I write this crying at my desk with a beer.
I was going outside to greet a group of college students studying nursing. I immediately saw something was wrong. There was silence, except for a Haitian woman wailing. I brought water to her and another guest (not in the nursing group) held her, and the nursing students filled us in. Her four-year-old daughter had died en route to Port-au-Prince. The daughter was in severe condition before they left the mother’s town (about four hours away from PAP), and they knew it was risky bringing her to PAP. But we have the best hospital in the country. She was having an incredibly difficult time breathing and was also malnourished (which is very common here). The girls were going to bring the mother and child to PAP yesterday, but the roads were closed. They told the mother that her daughter might not make it. But she survived the night, only to pass away on the way to PAP.
I kept hearing the mother cry out, “pourquoi?” (“why?”)–Why does this happen? Why did she have to die? Why did the road have to be closed? Why wasn’t what they did enough?
And how does a mother cope with this? How does she move on from something so terrible as this? How can she not feel guilt, even if she did all she could? How can a mother hold her other children without falling to pieces about the one who died?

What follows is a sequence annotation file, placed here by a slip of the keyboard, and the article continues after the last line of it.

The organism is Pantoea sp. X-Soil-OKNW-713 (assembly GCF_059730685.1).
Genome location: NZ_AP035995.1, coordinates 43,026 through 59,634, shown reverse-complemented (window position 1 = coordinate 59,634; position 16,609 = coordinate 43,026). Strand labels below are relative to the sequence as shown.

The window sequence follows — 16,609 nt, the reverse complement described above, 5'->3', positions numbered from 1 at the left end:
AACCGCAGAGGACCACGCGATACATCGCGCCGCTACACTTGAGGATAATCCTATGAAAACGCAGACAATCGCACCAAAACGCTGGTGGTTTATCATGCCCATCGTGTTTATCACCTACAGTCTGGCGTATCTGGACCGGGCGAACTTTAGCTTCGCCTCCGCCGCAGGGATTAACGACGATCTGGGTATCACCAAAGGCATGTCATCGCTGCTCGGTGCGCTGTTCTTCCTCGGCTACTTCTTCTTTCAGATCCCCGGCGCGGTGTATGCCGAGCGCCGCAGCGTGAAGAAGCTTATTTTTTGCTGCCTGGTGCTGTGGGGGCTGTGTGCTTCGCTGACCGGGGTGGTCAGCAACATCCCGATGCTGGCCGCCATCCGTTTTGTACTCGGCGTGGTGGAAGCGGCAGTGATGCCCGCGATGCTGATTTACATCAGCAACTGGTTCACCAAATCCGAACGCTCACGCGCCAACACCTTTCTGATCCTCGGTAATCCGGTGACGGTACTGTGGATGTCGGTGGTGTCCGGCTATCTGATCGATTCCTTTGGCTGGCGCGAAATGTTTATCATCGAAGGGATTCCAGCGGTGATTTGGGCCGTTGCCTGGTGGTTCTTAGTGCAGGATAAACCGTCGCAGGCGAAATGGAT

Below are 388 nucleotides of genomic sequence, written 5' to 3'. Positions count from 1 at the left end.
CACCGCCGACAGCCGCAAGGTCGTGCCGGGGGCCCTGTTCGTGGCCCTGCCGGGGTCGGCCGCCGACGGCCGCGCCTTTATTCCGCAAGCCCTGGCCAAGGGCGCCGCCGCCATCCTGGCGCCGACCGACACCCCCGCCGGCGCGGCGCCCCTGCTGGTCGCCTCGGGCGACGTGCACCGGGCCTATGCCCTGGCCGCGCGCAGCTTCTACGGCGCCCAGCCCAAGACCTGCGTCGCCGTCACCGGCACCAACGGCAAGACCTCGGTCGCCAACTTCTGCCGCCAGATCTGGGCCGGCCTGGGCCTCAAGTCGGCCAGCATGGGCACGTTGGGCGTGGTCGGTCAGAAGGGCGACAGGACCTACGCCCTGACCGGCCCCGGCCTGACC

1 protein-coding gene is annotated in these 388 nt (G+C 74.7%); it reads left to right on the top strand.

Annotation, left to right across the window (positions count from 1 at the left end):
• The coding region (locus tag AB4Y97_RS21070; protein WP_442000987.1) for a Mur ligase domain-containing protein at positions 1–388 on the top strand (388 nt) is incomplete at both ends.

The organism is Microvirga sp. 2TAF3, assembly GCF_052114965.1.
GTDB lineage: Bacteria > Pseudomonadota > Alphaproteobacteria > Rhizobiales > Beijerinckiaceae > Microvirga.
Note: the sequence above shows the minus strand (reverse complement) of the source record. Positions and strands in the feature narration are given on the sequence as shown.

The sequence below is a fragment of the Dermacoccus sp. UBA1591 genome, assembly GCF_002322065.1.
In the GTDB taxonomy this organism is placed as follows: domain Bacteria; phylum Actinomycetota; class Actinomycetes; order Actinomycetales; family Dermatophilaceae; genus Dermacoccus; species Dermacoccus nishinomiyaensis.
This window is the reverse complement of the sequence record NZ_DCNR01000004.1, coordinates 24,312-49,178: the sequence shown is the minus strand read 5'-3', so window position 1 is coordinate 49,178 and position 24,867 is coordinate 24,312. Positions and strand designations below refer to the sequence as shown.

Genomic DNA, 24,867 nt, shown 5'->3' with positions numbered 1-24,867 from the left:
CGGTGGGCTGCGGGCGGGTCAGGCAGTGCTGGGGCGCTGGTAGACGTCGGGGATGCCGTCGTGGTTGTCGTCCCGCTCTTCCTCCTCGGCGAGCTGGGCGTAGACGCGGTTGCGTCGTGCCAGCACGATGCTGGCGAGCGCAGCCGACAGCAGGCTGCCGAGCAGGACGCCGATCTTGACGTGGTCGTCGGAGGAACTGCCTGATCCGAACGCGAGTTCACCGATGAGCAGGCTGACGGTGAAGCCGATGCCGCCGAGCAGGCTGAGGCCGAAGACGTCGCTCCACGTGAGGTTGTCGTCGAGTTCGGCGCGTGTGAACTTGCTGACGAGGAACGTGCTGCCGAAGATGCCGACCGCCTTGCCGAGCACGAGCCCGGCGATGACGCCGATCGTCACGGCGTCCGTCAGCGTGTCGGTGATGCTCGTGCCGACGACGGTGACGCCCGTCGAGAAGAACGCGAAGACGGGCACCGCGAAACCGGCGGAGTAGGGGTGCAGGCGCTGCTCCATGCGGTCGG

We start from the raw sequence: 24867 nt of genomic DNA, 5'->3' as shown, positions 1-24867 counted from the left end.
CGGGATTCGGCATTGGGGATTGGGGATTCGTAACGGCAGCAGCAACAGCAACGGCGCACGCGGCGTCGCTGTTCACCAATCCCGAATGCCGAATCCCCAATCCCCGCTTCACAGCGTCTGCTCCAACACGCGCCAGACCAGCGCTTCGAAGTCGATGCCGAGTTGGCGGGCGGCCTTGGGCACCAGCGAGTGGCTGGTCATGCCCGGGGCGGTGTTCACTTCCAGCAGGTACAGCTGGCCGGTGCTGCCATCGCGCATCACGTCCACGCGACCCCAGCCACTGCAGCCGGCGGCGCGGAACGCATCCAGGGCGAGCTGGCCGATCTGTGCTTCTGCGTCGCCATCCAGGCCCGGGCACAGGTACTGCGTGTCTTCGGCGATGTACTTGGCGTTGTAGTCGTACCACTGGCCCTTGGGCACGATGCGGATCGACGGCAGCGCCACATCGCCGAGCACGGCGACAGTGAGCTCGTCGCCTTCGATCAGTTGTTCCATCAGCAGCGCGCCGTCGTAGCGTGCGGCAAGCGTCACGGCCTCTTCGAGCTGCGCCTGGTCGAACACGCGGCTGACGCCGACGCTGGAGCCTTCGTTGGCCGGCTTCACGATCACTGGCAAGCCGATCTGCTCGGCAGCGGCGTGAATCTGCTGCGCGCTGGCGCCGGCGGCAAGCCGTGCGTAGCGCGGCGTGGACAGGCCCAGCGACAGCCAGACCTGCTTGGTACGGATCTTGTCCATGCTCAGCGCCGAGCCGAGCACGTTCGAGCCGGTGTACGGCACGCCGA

And then you think about the students, the ones who cared for this girl, who were holding her in the car. How are they supposed to move on? They did all they could and it wasn’t enough. Yes, God has a plan, but when it isn’t obvious and when it comes with an experience as painful as this, how is that supposed to be okay? How are they supposed to feel?
I don’t know the answers. I don’t think I ever will. All I know is that for the first time since I’ve been here, I don’t hear conversations or laughter; I only hear crying. I see fifteen college women hugging each other and I see every single person in this house (employees and guests) with tears in their eyes.
Jesus put this song on my heart–a song I’ve only heard once (I don’t really listen to the radio). But it’s beautiful. “10,000 Reasons (Bless the Lord)” by Matt Redman.